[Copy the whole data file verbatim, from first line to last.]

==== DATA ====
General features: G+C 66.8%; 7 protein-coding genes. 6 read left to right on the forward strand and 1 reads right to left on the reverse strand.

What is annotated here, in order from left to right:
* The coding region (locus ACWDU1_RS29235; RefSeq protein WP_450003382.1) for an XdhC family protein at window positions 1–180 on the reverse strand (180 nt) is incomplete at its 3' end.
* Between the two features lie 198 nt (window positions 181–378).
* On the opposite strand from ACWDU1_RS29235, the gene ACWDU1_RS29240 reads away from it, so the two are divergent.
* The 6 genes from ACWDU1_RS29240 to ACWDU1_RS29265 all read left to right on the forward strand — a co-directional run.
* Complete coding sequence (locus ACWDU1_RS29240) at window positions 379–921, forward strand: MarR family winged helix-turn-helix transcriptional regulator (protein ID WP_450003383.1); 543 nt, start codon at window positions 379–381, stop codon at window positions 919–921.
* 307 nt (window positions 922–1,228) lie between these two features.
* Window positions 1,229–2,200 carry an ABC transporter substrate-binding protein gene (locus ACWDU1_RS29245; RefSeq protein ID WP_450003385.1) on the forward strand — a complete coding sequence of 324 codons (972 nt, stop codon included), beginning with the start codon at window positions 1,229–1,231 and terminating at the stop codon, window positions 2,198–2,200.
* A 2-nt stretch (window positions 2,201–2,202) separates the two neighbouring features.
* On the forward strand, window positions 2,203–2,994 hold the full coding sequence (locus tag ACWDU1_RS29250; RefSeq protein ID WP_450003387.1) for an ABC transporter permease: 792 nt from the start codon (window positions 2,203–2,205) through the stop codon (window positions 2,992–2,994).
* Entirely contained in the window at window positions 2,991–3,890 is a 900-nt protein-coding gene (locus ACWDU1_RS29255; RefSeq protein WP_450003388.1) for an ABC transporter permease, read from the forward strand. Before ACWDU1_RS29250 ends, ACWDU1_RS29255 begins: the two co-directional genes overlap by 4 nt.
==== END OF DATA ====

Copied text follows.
General features: G+C 66.8%; 7 protein-coding genes. 6 read left to right on the forward strand and 1 reads right to left on the reverse strand.

What is annotated here, in order from left to right:
* The coding region (locus ACWDU1_RS29235; RefSeq protein WP_450003382.1) for an XdhC family protein at window positions 1–180 on the reverse strand (180 nt) is incomplete at its 3' end.
* Between the two features lie 198 nt (window positions 181–378).
* On the opposite strand from ACWDU1_RS29235, the gene ACWDU1_RS29240 reads away from it, so the two are divergent.
* The 6 genes from ACWDU1_RS29240 to ACWDU1_RS29265 all read left to right on the forward strand — a co-directional run.
* Complete coding sequence (locus ACWDU1_RS29240) at window positions 379–921, forward strand: MarR family winged helix-turn-helix transcriptional regulator (protein ID WP_450003383.1); 543 nt, start codon at window positions 379–381, stop codon at window positions 919–921.
* 307 nt (window positions 922–1,228) lie between these two features.
* Window positions 1,229–2,200 carry an ABC transporter substrate-binding protein gene (locus ACWDU1_RS29245; RefSeq protein ID WP_450003385.1) on the forward strand — a complete coding sequence of 324 codons (972 nt, stop codon included), beginning with the start codon at window positions 1,229–1,231 and terminating at the stop codon, window positions 2,198–2,200.
* A 2-nt stretch (window positions 2,201–2,202) separates the two neighbouring features.
* On the forward strand, window positions 2,203–2,994 hold the full coding sequence (locus tag ACWDU1_RS29250; RefSeq protein ID WP_450003387.1) for an ABC transporter permease: 792 nt from the start codon (window positions 2,203–2,205) through the stop codon (window positions 2,992–2,994).
* Entirely contained in the window at window positions 2,991–3,890 is a 900-nt protein-coding gene (locus ACWDU1_RS29255; RefSeq protein WP_450003388.1) for an ABC transporter permease, read from the forward strand. Before ACWDU1_RS29250 ends, ACWDU1_RS29255 begins: the two co-directional genes overlap by 4 nt.